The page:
In one of Nigeria’s presidential debates, a presidential aspirant who happens to be a clergyman, while trying to sell his party manifesto to prospective electorates, once said he would “steal” technology from advance countries if he has to, in other to reduce our dependency on other countries and create jobs. The audience who were kind of surprised was heard murmuring while some even laughed at the aspirant.
I remember one of the anchors asked him if as a clergyman it was morally right to steal. Perhaps, if he had said he was going to spy or copy technology from advanced countries, it may not have sounded immoral to the audience and the anchors. As revealed by authors of “In the Shadow of the Dragon”, Winter Nie and William Dowell, when Deng Xiaoping lunched its open door policy in the late 70s China, entrepreneurs like Nan Cunhui, the CEO and Chairman of CHNT group, would buy simple switches, take them apart, and trace the outline of the pieces on paper in other to understand how they worked before going ahead to reproduce them. It was further revealed that many Chinese CEO openly admitted that their strategy in the beginning was to learn from the west, master the technology, and then develop their own products that took the technology further. Today, many Western companies are still afraid that China would try to steal their technology.
The question therefore is, is it morally wrong to steal good ideas from developed nations and replicate same in our society, even if that would create jobs for the army of unemployed youths in our society and reduce our dependency on other nations? If stealing in this case is following the Chinese pattern of industrial revolution, then stealing wouldn’t be a bad idea after all. Today, our nation is a dumping ground for many Chinese products. China herself has become the manufacturing hub of the world as many multinational companies continue to take advantage of her cheap labour.
Like China is, to the multinationals of the world, we also have the intellectuals and the population to be the china of Africa. Yes, the task is daunting but not insurmountable. If it means shutting the borders against those unsophisticated technologies from china and the rest of the world, the government must do it for the sake of our youths who are currently at home doing nothing after many years of graduating from university; and for the sake of the future of our country. Although, our economy is still in recession, however, there are opportunities embedded in every difficult situation. Therefore, now is the best time to start thinking “Nigeria”. Whatever we have capacity to produce in the country should not be allowed in or should be highly taxed to allow indigenous manufacturers compete.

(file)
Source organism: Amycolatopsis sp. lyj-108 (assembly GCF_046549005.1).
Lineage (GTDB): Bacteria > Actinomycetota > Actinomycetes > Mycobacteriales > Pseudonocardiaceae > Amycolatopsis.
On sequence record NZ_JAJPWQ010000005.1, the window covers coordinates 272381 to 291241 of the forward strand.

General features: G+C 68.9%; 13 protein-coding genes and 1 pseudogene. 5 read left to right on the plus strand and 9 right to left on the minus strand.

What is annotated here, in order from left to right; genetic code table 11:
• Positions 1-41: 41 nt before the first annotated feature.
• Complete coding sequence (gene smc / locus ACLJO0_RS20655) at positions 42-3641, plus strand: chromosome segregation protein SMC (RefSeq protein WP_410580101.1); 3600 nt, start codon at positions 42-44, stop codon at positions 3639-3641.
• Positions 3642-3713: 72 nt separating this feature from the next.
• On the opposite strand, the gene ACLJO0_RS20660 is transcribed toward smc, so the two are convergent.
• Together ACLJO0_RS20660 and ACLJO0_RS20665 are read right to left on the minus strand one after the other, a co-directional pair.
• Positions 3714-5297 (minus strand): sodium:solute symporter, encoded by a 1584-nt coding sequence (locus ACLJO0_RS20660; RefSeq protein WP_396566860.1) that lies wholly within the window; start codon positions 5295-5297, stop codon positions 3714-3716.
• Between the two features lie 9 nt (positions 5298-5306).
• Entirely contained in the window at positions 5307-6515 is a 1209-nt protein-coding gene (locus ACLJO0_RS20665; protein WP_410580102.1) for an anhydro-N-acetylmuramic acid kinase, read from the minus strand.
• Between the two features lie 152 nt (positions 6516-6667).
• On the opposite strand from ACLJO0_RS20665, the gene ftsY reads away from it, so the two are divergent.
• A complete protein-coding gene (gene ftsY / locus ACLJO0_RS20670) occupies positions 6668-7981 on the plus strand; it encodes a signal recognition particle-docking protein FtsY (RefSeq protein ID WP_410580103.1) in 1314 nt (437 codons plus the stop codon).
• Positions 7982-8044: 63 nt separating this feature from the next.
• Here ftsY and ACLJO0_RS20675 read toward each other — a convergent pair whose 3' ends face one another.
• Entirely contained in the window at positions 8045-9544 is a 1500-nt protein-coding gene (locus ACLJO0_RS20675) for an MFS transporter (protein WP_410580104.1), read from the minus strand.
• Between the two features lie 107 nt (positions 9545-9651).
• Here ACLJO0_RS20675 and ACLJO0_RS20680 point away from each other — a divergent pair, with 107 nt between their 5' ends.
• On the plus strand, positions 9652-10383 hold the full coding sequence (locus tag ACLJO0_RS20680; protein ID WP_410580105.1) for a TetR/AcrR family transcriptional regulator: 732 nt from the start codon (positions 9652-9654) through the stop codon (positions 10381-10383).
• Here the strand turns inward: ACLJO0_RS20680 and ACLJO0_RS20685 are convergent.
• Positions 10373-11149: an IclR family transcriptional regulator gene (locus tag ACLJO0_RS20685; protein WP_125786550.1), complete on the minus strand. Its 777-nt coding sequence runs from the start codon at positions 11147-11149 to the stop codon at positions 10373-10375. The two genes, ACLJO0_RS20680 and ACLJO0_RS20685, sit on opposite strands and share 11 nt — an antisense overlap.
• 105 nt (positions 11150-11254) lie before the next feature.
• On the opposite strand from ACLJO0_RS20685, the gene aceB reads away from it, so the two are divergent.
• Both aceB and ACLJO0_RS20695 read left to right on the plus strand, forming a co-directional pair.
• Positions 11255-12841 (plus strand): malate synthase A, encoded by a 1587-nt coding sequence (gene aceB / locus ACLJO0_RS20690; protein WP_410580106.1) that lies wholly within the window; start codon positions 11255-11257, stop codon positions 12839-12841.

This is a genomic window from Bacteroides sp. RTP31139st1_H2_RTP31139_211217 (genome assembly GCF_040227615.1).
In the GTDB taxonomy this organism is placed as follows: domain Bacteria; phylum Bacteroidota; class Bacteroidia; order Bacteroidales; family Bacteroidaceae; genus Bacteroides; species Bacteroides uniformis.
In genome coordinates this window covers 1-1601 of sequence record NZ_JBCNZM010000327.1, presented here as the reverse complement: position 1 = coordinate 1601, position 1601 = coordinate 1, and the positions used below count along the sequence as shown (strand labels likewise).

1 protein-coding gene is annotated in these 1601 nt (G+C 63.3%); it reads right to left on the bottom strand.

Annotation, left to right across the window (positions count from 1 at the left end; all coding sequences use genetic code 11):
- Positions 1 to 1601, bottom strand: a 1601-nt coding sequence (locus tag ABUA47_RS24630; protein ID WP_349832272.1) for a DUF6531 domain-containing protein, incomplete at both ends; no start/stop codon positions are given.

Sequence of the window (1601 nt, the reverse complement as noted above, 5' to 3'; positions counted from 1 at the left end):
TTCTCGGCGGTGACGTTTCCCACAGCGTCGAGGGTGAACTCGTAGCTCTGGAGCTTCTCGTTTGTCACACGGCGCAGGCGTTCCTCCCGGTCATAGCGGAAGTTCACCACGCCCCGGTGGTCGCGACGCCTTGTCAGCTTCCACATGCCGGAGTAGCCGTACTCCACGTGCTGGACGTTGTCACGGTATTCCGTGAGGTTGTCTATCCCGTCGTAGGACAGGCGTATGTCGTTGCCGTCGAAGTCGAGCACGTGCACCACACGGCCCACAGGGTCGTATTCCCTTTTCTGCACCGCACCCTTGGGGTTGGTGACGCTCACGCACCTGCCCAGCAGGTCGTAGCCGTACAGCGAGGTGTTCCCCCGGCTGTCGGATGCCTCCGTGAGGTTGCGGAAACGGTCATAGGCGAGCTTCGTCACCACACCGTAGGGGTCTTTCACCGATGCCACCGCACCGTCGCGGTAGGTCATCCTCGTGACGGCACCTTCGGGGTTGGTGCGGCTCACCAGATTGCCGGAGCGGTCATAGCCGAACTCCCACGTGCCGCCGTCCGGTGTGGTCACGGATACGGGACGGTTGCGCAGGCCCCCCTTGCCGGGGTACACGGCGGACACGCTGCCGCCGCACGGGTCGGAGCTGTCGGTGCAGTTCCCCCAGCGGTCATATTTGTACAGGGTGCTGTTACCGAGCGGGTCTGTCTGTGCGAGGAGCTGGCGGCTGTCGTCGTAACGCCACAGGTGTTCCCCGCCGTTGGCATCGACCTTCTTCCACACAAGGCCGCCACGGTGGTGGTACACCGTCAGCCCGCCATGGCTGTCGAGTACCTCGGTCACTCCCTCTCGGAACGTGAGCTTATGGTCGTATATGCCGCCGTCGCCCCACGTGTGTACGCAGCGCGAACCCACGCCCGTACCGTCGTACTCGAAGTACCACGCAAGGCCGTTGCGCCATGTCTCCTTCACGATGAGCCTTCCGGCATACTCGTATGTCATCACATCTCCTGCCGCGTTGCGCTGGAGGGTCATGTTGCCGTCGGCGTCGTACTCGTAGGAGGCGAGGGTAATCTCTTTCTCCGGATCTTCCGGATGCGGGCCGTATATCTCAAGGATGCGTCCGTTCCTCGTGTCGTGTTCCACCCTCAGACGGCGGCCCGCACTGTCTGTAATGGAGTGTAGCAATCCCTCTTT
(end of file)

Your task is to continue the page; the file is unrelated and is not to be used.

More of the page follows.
But then, the dream to be the china of Africa would remain elusive if there is no energy to power our industries. It is said that energy is key to economic power, and economic power places a nation in the dominant position on the international stage. It is the responsibility of our leaders to do whatever it takes to provide us with at least 20hrs of electricity. While the government is striving to improve on this, the people too have a responsibility to protect critical public infrastructures like gas pipelines, electrical installations and others. The vandals of these public infrastructures live among us. Like I have advocated in my past articles, enormous resources must be invested in education and into subsidizing industrial development. Education is the foundation of science and technology, and must be given the desired attention, if we are to catch up with the rest of the world. Furthermore, as a way of accessing technology not available in the country, entry pass into the Nigeria’s internal market should be a privilege that should not be given away lightly and that should be traded for something of value; in this case, access to technology.
Finally, the Chinese, like most developed nations would never abandon indigenous companies or manufacturers with the capacity to get a job done for foreign ones, we as a people should always favour indigenous manufacturers before considering foreigners.
Shola Olayiwola is a freelance writer. He loves to write and defend the course of his country.